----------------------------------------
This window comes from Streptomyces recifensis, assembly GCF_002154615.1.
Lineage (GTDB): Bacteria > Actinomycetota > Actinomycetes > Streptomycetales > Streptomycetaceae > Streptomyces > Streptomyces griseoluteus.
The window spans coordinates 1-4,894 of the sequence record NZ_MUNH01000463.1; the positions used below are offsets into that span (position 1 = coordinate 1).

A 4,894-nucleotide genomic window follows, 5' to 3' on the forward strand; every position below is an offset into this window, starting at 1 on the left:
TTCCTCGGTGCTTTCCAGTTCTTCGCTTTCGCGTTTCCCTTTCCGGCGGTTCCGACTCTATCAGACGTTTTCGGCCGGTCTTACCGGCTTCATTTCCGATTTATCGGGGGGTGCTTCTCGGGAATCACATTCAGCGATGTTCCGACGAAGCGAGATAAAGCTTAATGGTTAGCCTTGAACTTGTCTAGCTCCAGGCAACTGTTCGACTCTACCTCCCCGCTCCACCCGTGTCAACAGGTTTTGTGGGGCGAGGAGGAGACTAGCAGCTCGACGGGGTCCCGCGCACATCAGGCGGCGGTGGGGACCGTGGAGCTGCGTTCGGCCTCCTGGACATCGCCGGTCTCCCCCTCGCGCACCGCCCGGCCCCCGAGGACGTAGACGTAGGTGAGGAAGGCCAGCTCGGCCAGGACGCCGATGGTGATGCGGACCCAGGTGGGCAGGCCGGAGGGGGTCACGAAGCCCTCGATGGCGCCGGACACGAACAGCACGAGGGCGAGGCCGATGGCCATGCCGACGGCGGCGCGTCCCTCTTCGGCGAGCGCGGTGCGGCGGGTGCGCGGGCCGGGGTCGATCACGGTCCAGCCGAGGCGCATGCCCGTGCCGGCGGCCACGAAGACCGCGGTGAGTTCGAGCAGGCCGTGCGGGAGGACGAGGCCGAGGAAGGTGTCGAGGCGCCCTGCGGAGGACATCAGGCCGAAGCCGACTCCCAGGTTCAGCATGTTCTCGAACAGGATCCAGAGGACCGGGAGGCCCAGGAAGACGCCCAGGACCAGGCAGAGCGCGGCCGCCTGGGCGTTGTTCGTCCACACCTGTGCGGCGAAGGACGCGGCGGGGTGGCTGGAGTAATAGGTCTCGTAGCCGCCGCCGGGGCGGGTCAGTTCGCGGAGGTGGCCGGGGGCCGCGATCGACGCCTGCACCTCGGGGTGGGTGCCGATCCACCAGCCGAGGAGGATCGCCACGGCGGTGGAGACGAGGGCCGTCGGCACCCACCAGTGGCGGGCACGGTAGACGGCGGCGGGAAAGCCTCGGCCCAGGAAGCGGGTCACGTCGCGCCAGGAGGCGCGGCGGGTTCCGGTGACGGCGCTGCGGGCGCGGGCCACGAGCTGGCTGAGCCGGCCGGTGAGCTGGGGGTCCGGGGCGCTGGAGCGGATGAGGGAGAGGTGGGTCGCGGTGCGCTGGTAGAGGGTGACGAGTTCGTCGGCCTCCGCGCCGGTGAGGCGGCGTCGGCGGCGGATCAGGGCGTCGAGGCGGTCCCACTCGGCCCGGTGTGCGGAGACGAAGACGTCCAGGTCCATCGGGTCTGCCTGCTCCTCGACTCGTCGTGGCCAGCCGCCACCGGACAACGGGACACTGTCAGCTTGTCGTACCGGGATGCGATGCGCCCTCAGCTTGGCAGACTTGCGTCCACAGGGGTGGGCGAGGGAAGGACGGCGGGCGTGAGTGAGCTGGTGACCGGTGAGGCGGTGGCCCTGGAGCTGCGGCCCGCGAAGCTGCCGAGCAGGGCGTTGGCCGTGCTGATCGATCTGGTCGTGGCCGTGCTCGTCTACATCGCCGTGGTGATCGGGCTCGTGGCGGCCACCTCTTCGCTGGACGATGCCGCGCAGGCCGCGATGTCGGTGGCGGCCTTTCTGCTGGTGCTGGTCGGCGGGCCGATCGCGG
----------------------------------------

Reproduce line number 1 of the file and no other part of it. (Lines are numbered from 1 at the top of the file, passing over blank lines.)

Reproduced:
This window comes from Streptomyces recifensis, assembly GCF_002154615.1.